September 24, 2012

Senior Pirate Party politician won’t let you pirate her book

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To the surprise of many, not least the German political establishment, the Pirate Party has become a viable option, winning seats and quickly gaining traction with the youth vote. They are now the fourth most popular party in Germany.

The Party, which supports the free exchange of copyrighted content for non-commercial uses on the Internet, is not blanketly opposed to copyright. Rather, according to Eric Westervelt on NPR.org, the Party has a vision of digital democracy through what they call “liquid feedback.” Says Westervelt,

“The party sees this as expanded participatory democracy for the digital age: a way everyone can take part in real-time cyberdebates to come up with practical solutions and help formulate policy.”

Now, Pirate Party leader Julia Schramm has been accused of hypocrisy by the German press after Schramm’s publisher took action against pirated copies of her book, Klick mich: Bekenntnisse einer Internet-Exhibitionistin, or, Click Me: Confessions of an Internet Exhibitionist. Also for having no sense of irony.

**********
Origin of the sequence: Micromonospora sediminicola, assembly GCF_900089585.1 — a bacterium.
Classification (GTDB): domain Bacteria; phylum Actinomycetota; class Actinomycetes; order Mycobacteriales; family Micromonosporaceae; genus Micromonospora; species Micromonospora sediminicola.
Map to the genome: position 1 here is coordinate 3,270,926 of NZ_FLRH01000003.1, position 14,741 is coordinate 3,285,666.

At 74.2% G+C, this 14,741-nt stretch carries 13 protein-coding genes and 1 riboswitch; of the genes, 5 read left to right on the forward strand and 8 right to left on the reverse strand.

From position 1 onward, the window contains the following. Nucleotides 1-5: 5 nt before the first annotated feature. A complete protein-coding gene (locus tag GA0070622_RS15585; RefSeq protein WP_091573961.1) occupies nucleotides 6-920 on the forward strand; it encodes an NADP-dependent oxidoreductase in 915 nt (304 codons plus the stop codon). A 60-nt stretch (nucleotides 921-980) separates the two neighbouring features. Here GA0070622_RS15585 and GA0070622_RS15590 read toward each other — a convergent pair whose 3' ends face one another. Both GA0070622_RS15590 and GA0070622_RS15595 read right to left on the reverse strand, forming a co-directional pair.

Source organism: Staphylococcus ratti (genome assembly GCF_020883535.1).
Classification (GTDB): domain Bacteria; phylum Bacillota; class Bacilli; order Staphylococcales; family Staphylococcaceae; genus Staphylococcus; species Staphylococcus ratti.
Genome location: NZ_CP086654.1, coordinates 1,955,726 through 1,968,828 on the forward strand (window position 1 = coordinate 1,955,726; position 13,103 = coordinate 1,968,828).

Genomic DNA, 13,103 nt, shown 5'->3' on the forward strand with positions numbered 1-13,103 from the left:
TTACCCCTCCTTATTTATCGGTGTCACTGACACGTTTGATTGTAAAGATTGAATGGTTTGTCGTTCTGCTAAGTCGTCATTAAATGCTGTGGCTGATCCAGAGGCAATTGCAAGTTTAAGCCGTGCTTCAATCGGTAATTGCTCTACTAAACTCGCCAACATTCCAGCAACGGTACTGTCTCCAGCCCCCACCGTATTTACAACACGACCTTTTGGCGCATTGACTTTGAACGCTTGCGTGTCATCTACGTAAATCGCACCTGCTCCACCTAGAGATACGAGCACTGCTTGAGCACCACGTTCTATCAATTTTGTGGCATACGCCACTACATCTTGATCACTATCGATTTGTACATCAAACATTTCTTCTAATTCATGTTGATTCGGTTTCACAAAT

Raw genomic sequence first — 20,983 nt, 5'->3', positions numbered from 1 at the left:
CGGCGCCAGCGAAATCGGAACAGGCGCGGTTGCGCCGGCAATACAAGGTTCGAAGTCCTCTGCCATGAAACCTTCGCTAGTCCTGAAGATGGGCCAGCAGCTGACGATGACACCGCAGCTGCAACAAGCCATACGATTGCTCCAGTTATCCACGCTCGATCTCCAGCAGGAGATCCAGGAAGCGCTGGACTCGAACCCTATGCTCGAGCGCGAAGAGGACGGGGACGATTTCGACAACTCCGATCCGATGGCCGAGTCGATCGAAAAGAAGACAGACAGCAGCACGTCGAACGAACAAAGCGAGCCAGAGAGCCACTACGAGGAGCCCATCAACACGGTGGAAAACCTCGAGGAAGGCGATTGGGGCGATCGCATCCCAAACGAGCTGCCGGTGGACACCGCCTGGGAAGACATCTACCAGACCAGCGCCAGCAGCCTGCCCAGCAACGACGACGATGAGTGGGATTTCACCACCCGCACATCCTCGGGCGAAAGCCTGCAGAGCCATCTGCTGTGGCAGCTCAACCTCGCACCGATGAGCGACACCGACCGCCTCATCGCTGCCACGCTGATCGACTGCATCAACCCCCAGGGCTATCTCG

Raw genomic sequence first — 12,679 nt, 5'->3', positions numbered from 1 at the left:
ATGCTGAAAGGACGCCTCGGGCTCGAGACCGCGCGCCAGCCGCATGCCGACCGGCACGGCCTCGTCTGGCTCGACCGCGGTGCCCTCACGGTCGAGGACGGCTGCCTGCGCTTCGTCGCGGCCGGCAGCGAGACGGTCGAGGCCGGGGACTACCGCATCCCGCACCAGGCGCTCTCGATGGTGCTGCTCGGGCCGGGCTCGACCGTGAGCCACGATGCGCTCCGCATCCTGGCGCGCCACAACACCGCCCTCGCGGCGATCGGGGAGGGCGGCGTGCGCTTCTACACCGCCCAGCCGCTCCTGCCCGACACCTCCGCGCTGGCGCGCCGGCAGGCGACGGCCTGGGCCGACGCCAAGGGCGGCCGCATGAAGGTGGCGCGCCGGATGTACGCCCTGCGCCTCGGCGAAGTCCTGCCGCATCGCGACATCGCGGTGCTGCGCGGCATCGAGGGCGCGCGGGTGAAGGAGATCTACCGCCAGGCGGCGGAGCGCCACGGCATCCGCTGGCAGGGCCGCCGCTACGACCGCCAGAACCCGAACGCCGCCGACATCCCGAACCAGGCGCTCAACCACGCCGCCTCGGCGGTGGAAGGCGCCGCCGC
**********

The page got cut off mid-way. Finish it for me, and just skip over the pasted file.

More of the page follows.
Fabian Reinbold in Der Spiegel writes that the publisher Knaus Verlag, owned by Random House, filed a takedown request earlier this week to stop illegal copies being distributed online.

The controversy is unfortunate, as it allows the personal failures of Schramm to overshadow the legitimate and truly intriguing beliefs of the party. A party that is in fact one of the only political parties worldwide that addresses the issues of those digitally-concerned in an innovative way.

Even if you’re not a cheerleader for the public domain, a new political force for tech has some appeal.  According to Pirate Party member Martin Delius,

“…The substantial issue of the party: Do not restrict the free flow of information because there is so much good coming out of it that it weighs up all the bad things that can happen,” he says. “What is still important to the party is to have fun and be ironic with yourself, to try not to be self-satisfied because that’s what is left out in politics.”

 

 

Ariel Bogle is a former publicist at Melville House.

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